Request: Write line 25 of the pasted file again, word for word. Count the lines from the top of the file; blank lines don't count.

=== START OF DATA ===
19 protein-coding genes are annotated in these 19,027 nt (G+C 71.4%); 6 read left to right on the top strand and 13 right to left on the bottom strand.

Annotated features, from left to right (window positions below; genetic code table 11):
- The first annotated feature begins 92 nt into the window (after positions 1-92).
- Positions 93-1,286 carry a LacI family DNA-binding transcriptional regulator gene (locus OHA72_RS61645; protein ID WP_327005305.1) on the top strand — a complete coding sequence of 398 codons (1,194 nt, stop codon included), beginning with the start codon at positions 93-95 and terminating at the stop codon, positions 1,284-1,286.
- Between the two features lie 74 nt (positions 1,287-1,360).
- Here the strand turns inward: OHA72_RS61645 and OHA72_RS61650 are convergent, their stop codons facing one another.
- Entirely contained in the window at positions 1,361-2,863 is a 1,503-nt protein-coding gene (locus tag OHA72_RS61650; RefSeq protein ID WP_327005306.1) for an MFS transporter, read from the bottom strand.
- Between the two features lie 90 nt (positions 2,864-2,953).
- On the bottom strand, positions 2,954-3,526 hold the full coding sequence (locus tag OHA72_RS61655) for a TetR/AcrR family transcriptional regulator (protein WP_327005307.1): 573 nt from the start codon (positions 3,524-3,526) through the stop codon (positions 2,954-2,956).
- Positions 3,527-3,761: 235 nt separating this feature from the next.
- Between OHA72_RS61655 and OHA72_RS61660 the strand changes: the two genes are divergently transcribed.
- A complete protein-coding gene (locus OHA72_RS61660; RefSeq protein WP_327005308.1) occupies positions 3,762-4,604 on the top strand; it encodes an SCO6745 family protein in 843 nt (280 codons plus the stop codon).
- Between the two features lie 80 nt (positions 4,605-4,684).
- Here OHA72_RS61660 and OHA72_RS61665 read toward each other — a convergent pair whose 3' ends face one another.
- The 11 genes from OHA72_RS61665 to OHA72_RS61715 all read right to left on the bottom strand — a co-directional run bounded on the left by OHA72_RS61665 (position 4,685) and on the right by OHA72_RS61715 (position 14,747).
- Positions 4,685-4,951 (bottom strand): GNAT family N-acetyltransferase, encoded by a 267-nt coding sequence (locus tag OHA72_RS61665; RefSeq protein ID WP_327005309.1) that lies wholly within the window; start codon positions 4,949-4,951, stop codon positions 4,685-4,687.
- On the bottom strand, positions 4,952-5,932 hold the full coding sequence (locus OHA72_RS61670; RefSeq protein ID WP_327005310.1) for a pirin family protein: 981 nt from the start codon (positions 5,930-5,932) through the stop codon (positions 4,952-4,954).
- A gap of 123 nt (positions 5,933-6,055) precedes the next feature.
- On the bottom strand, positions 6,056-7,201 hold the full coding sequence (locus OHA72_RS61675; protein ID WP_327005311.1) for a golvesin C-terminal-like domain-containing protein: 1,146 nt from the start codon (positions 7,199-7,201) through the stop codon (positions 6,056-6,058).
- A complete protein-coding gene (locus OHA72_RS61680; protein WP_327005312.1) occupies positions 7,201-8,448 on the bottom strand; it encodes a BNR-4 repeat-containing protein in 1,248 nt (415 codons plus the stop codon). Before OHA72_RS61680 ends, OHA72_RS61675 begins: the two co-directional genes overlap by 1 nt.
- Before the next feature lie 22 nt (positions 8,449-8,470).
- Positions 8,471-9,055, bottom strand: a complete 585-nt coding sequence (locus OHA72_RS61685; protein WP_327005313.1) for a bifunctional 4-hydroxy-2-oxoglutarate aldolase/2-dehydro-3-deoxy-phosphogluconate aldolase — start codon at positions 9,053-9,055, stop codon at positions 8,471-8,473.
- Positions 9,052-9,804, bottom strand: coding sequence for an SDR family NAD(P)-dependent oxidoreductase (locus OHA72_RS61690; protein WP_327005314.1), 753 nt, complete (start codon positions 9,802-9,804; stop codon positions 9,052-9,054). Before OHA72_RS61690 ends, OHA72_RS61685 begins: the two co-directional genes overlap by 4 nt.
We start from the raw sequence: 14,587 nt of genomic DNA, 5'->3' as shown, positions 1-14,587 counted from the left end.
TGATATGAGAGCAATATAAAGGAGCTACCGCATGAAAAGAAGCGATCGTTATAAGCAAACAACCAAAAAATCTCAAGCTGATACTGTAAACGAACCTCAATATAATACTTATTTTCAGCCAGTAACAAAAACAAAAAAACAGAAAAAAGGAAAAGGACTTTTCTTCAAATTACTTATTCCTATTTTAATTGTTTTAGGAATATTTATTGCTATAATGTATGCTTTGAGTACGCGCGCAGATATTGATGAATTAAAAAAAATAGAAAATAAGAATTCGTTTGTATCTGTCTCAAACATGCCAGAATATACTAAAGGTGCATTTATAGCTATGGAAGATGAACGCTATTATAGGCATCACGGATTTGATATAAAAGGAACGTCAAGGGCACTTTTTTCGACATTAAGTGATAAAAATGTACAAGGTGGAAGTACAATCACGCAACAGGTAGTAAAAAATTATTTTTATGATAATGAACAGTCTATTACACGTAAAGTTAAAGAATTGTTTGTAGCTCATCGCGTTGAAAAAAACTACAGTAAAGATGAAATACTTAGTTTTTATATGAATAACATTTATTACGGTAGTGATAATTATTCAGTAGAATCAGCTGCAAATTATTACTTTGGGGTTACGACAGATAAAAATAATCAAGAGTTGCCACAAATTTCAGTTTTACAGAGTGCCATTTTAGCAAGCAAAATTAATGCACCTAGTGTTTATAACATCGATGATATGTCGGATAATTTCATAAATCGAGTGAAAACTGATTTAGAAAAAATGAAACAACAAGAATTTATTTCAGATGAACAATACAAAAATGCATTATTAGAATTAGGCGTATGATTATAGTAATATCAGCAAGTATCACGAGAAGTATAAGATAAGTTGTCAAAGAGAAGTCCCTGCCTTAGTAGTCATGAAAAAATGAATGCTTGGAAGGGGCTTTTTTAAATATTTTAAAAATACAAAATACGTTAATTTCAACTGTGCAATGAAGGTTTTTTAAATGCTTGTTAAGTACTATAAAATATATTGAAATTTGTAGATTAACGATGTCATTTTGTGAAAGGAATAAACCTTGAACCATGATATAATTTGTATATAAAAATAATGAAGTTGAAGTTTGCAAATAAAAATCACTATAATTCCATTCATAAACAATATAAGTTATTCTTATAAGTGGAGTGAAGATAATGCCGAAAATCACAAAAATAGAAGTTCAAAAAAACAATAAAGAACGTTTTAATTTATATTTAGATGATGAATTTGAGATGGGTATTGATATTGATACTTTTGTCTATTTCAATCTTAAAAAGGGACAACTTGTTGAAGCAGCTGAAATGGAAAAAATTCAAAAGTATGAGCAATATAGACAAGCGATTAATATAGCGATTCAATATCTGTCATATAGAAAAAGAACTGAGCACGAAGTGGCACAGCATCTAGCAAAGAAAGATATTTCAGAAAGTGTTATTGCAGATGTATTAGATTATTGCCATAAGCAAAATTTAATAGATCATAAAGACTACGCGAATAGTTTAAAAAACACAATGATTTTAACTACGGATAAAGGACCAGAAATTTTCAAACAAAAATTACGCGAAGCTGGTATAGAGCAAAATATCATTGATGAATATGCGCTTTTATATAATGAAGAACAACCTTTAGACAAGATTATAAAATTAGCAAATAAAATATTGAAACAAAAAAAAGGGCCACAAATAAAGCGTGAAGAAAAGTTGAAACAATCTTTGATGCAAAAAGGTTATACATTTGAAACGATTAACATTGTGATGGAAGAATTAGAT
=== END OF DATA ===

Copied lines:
TGATATGAGAGCAATATAAAGGAGCTACCGCATGAAAAGAAGCGATCGTTATAAGCAAACAACCAAAAAATCTCAAGCTGATACTGTAAACGAACCTCAATATAATACTTATTTTCAGCCAGTAACAAAAACAAAAAAACAGAAAAAAGGAAAAGGACTTTTCTTCAAATTACTTATTCCTATTTTAATTGTTTTAGGAATATTTATTGCTATAATGTATGCTTTGAGTACGCGCGCAGATATTGATGAATTAAAAAAAATAGAAAATAAGAATTCGTTTGTATCTGTCTCAAACATGCCAGAATATACTAAAGGTGCATTTATAGCTATGGAAGATGAACGCTATTATAGGCATCACGGATTTGATATAAAAGGAACGTCAAGGGCACTTTTTTCGACATTAAGTGATAAAAATGTACAAGGTGGAAGTACAATCACGCAACAGGTAGTAAAAAATTATTTTTATGATAATGAACAGTCTATTACACGTAAAGTTAAAGAATTGTTTGTAGCTCATCGCGTTGAAAAAAACTACAGTAAAGATGAAATACTTAGTTTTTATATGAATAACATTTATTACGGTAGTGATAATTATTCAGTAGAATCAGCTGCAAATTATTACTTTGGGGTTACGACAGATAAAAATAATCAAGAGTTGCCACAAATTTCAGTTTTACAGAGTGCCATTTTAGCAAGCAAAATTAATGCACCTAGTGTTTATAACATCGATGATATGTCGGATAATTTCATAAATCGAGTGAAAACTGATTTAGAAAAAATGAAACAACAAGAATTTATTTCAGATGAACAATACAAAAATGCATTATTAGAATTAGGCGTATGATTATAGTAATATCAGCAAGTATCACGAGAAGTATAAGATAAGTTGTCAAAGAGAAGTCCCTGCCTTAGTAGTCATGAAAAAATGAATGCTTGGAAGGGGCTTTTTTAAATATTTTAAAAATACAAAATACGTTAATTTCAACTGTGCAATGAAGGTTTTTTAAATGCTTGTTAAGTACTATAAAATATATTGAAATTTGTAGATTAACGATGTCATTTTGTGAAAGGAATAAACCTTGAACCATGATATAATTTGTATATAAAAATAATGAAGTTGAAGTTTGCAAATAAAAATCACTATAATTCCATTCATAAACAATATAAGTTATTCTTATAAGTGGAGTGAAGATAATGCCGAAAATCACAAAAATAGAAGTTCAAAAAAACAATAAAGAACGTTTTAATTTATATTTAGATGATGAATTTGAGATGGGTATTGATATTGATACTTTTGTCTATTTCAATCTTAAAAAGGGACAACTTGTTGAAGCAGCTGAAATGGAAAAAATTCAAAAGTATGAGCAATATAGACAAGCGATTAATATAGCGATTCAATATCTGTCATATAGAAAAAGAACTGAGCACGAAGTGGCACAGCATCTAGCAAAGAAAGATATTTCAGAAAGTGTTATTGCAGATGTATTAGATTATTGCCATAAGCAAAATTTAATAGATCATAAAGACTACGCGAATAGTTTAAAAAACACAATGATTTTAACTACGGATAAAGGACCAGAAATTTTCAAACAAAAATTACGCGAAGCTGGTATAGAGCAAAATATCATTGATGAATATGCGCTTTTATATAATGAAGAACAACCTTTAGACAAGATTATAAAATTAGCAAATAAAATATTGAAACAAAAAAAAGGGCCACAAATAAAGCGTGAAGAAAAGTTGAAACAATCTTTGATGCAAAAAGGTTATACATTTGAAACGATTAACATTGTGATGGAAGAATTAGAT